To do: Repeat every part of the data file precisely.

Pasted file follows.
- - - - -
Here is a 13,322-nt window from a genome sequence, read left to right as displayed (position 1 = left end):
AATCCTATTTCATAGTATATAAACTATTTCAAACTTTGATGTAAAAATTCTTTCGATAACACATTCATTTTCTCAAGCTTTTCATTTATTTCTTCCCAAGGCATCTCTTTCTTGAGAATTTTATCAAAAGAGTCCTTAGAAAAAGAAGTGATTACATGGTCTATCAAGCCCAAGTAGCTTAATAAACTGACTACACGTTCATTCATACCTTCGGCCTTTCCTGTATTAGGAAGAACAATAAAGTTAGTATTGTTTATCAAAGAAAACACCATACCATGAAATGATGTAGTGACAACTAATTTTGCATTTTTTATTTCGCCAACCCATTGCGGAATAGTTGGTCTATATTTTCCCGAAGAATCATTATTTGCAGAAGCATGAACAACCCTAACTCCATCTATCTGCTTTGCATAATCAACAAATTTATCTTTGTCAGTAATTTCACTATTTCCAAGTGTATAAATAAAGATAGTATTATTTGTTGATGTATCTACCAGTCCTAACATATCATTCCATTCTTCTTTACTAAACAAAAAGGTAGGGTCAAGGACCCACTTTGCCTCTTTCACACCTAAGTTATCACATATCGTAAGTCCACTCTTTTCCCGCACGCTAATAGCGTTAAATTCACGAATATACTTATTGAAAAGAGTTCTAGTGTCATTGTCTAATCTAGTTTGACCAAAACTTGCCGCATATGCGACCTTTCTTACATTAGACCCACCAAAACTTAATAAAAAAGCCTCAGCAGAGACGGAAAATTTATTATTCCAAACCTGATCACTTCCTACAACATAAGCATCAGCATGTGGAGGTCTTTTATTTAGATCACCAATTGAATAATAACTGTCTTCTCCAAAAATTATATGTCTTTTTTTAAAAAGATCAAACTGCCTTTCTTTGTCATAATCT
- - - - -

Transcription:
Here is a 13,322-nt window from a genome sequence, read left to right as displayed (position 1 = left end):
AATCCTATTTCATAGTATATAAACTATTTCAAACTTTGATGTAAAAATTCTTTCGATAACACATTCATTTTCTCAAGCTTTTCATTTATTTCTTCCCAAGGCATCTCTTTCTTGAGAATTTTATCAAAAGAGTCCTTAGAAAAAGAAGTGATTACATGGTCTATCAAGCCCAAGTAGCTTAATAAACTGACTACACGTTCATTCATACCTTCGGCCTTTCCTGTATTAGGAAGAACAATAAAGTTAGTATTGTTTATCAAAGAAAACACCATACCATGAAATGATGTAGTGACAACTAATTTTGCATTTTTTATTTCGCCAACCCATTGCGGAATAGTTGGTCTATATTTTCCCGAAGAATCATTATTTGCAGAAGCATGAACAACCCTAACTCCATCTATCTGCTTTGCATAATCAACAAATTTATCTTTGTCAGTAATTTCACTATTTCCAAGTGTATAAATAAAGATAGTATTATTTGTTGATGTATCTACCAGTCCTAACATATCATTCCATTCTTCTTTACTAAACAAAAAGGTAGGGTCAAGGACCCACTTTGCCTCTTTCACACCTAAGTTATCACATATCGTAAGTCCACTCTTTTCCCGCACGCTAATAGCGTTAAATTCACGAATATACTTATTGAAAAGAGTTCTAGTGTCATTGTCTAATCTAGTTTGACCAAAACTTGCCGCATATGCGACCTTTCTTACATTAGACCCACCAAAACTTAATAAAAAAGCCTCAGCAGAGACGGAAAATTTATTATTCCAAACCTGATCACTTCCTACAACATAAGCATCAGCATGTGGAGGTCTTTTATTTAGATCACCAATTGAATAATAACTGTCTTCTCCAAAAATTATATGTCTTTTTTTAAAAAGATCAAACTGCCTTTCTTTGTCATAATCT